But the broader reason for the neglect lies in the absurdity of applying segmented worker ownership to the public sector; it doesn’t seem especially worthwhile to think about workers in the tax department or welfare department “owning” tax collection or the distribution of food stamps.
Yet if the transformation of the state is paramount, then the role of public-sector workers is also crucial. At worst, ignoring it may lead to workers — concerned with their sectional interests — becoming a damaging obstacle to the state’s democratization. But at best, it could seriously broach the issue of moving us to a different kind of state.
In the past, some public-sector workers have tentatively forged alliances with clients as part of an effort to protect their jobs and enhance their bargaining position. Could this defensive tactic be extended to institutionalize new worker-client relationships directly within the state — e.g., setting up worker-client councils inside the welfare department to address problems with welfare provision; establishing teacher-parent councils to restructure the school system; and forming similar councils for health care, housing, transportation?
Thinking through these questions of politicization — whether it means rethinking industries, workers’ relationship to the state, or workers’ role within the state — makes it possible to conceive of the project of self-management as not bypassing unions but perhaps even fostering the conditions for their revival.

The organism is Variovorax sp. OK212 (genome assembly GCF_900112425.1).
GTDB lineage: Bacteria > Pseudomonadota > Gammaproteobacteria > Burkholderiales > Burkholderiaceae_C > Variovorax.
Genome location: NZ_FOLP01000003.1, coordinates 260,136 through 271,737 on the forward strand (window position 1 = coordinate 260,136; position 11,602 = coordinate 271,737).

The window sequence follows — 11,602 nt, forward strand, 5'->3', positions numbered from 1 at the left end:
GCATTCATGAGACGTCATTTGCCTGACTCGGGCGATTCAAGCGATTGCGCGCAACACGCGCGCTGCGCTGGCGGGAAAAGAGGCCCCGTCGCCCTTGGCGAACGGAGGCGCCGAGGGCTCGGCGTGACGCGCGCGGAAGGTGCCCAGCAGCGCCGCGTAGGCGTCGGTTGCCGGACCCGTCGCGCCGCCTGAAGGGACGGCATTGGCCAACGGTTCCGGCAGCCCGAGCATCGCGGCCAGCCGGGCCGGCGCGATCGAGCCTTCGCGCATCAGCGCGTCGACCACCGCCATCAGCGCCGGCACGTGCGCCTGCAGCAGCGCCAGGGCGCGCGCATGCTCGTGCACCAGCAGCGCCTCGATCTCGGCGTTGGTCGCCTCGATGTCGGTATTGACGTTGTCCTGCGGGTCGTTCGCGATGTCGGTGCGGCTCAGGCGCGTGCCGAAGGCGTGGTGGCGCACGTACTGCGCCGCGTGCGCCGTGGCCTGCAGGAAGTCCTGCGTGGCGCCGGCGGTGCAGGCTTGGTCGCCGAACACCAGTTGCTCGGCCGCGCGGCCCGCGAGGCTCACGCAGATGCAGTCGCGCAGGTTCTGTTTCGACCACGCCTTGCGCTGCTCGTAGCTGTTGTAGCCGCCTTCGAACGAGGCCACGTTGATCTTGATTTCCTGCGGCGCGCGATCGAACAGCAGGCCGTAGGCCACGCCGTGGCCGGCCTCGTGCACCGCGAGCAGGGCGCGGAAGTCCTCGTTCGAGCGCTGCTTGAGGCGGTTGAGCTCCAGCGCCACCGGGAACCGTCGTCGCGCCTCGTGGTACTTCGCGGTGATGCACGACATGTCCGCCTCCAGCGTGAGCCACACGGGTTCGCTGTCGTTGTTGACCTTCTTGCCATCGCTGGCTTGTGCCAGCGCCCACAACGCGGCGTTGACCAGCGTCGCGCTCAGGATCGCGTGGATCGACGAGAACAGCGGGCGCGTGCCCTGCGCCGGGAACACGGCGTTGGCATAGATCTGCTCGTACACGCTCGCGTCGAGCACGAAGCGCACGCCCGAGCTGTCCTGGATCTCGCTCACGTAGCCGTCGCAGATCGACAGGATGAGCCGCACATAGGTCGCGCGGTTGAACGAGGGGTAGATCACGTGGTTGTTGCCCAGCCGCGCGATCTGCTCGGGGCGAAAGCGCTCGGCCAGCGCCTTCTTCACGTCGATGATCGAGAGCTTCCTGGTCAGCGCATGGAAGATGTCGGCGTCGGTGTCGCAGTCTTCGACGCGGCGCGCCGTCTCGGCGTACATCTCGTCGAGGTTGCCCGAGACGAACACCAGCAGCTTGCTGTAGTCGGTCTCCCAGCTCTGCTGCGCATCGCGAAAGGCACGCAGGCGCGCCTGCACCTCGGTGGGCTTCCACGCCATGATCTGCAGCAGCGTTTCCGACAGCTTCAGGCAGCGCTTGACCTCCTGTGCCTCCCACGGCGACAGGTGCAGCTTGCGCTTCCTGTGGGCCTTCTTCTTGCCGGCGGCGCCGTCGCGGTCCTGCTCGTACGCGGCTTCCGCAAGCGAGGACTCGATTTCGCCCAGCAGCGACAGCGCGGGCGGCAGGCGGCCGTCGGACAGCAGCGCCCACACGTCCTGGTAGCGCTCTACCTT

To what extent does the revivification of unions and the re-emergence of struggle among their members lie in developing a broader class sensibility that links common frustrations to the need for larger workplace and community class solidarities that can challenge what is produced, how, and for whom — questions basic to the question of self-management?
One of the few cases in which the state does come up in the participatory economy project is in participatory budgeting: a process that provides ordinary citizens the chance to shape local priorities. There are good reasons to cheerlead this exercise in democratic financing.
Participatory budgeting brings in marginalized constituencies and develops individual and collective literacy about a particular dimension of state activity. And the process is attractive to some because they see it as taking power from the state and giving it to the base, rather than entering the state.
The problem is, by their very nature, budgets function as disciplining constraints. If raising taxes, control over investment and jobs, and restrictions on capital flows are outside the realm of discussion — as is the norm in these pecuniary discussions — then the most important challenge is obscured: how to modify or overcome the constrictions people face.